The Masters 2017

Golf: Phil Mickelson accuses fellow pros of cheating

American Phil Mickelson prepares to play at the ninth tee during a practice round ahead of the Masters tournament. But the most significant pre-tournament shot he fired at Augusta National Golf Club came at a press conference, where he claimed some of his
American Phil Mickelson prepares to play at the ninth tee during a practice round ahead of the Masters tournament. But the most significant pre-tournament shot he fired at Augusta National Golf Club came at a press conference, where he claimed some of his fellow professionals are intentionally loose in marking their ball. PHOTO: AGENCE FRANCE-PRESSE

Following Thompson controversy, he says men's golfers move ball to gain advantage

AUGUSTA (Georgia) • Phil Mickelson, the three-time Masters champion, accused some of his rivals of cheating on the eve of this year's tournament.

The American said on Tuesday that there were players on the PGA Tour who deliberately moved their ball after marking it in order to gain an illegal advantage.

"A number of guys on Tour are loose with how they mark the ball and have not been called on it," he said. "They will move the ball two, three inches in front of their mark, and this is an intentional way to get it out of any type of impression and so forth. That kind of stuff needs to stop."

The five-time Major champion also waded into the rules row that has been rumbling since Lexi Thompson was given a four-stroke penalty after a TV viewer sent an e-mail to the LPGA Tour during the final round of the ANA Inspiration event on Sunday. It cost her victory in a play-off, sparking a row about call-ins from viewers.

"To have a tournament be decided like that, with all the scenarios going around, as far as viewers calling in, as far as it being a one-foot putt with really no advantage - just a little bit of loose marking if you will, something that happens all the time, intentionally and unintentionally - I just think it should be reversed," Mickelson said. "I think that she should be given the trophy."

  • 1ST ROUND TEE TIMES

  • Selected (USA unless stated)


    9.06pm (Singapore time):
    Zach Johnson, Louis Oosthuizen (Rsa), Adam Hadwin (Can)


    9.28pm: Adam Scott (Aus), Kevin Kisner, Andy Sullivan (Eng)


    10.12pm: Russell Knox (Sco), Rickie Fowler, Hideki Matsuyama (Jpn)


    10.34pm: Jordan Spieth, Martin Kaymer (Ger), Matthew Fitzpatrick (Eng)


    10.45pm: Phil Mickelson, Rafael Cabrera-Bello (Esp), Kim Si Woo (Kor)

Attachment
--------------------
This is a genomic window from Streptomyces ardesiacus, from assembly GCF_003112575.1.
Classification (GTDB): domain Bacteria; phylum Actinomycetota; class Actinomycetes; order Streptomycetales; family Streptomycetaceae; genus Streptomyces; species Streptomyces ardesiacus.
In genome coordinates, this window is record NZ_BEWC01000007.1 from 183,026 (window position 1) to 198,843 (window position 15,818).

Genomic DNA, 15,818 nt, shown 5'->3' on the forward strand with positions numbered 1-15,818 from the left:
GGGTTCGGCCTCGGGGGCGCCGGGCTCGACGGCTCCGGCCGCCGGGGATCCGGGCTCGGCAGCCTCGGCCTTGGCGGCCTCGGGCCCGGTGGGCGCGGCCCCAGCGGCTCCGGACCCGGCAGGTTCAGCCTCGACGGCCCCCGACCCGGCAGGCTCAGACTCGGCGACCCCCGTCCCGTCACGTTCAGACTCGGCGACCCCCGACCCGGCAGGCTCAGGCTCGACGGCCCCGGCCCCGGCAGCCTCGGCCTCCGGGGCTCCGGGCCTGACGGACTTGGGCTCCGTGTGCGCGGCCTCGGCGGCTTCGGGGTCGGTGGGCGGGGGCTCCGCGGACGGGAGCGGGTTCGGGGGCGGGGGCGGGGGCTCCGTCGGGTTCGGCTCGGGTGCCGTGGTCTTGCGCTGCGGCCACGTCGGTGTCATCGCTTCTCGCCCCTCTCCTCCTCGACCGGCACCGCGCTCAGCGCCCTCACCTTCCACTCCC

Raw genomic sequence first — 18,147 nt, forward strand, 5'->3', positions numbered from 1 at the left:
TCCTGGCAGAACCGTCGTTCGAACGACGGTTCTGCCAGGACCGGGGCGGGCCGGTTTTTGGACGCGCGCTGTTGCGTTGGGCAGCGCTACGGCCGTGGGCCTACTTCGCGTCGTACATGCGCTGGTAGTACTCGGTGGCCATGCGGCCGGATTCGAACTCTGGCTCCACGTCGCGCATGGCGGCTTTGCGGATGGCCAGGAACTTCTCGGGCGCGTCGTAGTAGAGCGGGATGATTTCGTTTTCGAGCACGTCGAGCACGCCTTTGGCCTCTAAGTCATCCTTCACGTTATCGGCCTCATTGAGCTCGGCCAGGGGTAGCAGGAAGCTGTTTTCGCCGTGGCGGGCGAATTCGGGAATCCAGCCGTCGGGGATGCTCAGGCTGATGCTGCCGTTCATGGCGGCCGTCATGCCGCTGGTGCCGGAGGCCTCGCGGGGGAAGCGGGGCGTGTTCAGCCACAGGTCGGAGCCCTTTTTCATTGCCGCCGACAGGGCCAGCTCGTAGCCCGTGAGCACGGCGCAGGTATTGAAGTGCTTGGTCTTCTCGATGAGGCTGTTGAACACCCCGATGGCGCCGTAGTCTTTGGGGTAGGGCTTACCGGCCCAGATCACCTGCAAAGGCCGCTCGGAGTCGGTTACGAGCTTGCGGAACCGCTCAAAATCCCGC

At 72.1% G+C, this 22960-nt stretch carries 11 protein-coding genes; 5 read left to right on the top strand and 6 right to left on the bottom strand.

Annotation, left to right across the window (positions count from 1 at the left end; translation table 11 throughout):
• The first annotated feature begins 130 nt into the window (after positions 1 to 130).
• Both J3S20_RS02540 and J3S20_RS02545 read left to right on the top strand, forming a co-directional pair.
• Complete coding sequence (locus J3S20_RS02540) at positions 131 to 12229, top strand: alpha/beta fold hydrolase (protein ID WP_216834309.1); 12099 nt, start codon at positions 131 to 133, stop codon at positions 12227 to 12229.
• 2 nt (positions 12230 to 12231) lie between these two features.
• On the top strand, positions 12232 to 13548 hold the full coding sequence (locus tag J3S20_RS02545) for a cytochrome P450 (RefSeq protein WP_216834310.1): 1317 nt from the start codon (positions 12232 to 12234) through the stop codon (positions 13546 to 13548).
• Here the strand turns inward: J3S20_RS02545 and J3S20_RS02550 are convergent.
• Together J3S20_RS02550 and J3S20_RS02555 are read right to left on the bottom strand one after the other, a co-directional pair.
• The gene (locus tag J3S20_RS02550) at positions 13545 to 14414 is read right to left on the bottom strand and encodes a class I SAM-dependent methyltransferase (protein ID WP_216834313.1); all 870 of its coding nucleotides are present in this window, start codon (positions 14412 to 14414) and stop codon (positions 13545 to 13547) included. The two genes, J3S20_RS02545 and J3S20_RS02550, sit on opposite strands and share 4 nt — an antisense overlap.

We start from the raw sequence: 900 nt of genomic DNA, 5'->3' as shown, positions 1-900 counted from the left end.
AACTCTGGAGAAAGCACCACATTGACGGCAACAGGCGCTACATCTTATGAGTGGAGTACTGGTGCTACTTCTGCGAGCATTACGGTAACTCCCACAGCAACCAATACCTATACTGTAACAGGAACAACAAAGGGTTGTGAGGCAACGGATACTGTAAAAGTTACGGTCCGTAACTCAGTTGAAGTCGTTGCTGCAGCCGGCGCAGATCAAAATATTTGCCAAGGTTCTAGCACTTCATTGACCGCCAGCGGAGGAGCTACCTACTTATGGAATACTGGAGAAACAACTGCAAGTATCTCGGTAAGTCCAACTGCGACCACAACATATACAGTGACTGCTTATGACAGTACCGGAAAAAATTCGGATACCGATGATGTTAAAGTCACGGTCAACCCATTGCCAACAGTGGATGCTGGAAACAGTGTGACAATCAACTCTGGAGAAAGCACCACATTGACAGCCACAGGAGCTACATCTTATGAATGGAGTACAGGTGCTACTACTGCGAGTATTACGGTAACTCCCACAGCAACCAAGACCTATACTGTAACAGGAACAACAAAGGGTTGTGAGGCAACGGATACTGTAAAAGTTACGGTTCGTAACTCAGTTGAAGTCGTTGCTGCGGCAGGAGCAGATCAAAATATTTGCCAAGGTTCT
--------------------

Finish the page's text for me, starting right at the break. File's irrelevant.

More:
10.56pm: Brandt Snedeker, Justin Rose (Eng), Jason Day (Aus)


    Tomorrow,12.13am:
    Ernie Els (Rsa), Jason Dufner, Bernd Wiesberger (Aut)


    12.24pm: Danny Willett (Eng), Matt Kuchar, Curtis Luck (Aus)


    12.46am: Angel Cabrera (Arg), Henrik Stenson (Swe), Tyrrell Hatton (Eng)


    1.19am: Sergio Garcia (Esp), Lee Westwood (Eng), Shane Lowry (Irl)


    1.41am: Rory McIlroy (Nir), Hideto Tanihara (Jpn), Jon Rahm (Esp)


    2.03am: Bubba Watson, Dustin Johnson, Jimmy Walker

    AGENCE FRANCE-PRESSE

Thompson had been leading the event when a viewer pointed out that she had incorrectly marked her ball during her third round.

The American incurred a two-stroke penalty, which was doubled because she then signed an incorrect scorecard.

World No. 2 Rory McIlroy also defended Thompson and hit out at the armchair snitches.

"It was tough on Lexi," he said. "The two-shot penalty, fine. There was a rules infraction there. I get it.

"But two shots for signing an incorrect scorecard? She didn't know she was signing an incorrect scorecard at the time and she didn't have a chance to rectify that.

"That was the one that really I think outraged most people.

"I know Lexi and I've known her for a few years. She is not a cheat. She's a great girl, a great player, a great competitor."

Jack Nicklaus, the 18-time Major winner, said anything not caught before the round ends should not be reviewable afterwards.

"That isn't necessarily what (the rule) is. But that's what I think," he said.

McIlroy said the act of marking, putting a flat round holding spot on the green and picking up the ball, is an imprecise act to start with.

"It doesn't go exactly in the same place again," said the Northern Irishman.

"Okay, it might have moved a quarter of an inch. There may have been a rules infraction there. But I just think what's happened in the last 12 months with all these rules controversies in the game, it just doesn't put out a good image for us and for the game of golf."

THE TIMES, LONDON, AGENCE FRANCE-PRESSE

A version of this article appeared in the print edition of The Straits Times on April 06, 2017, with the headline 'Mickelson accuses rivals of cheating'. Print Edition | Subscribe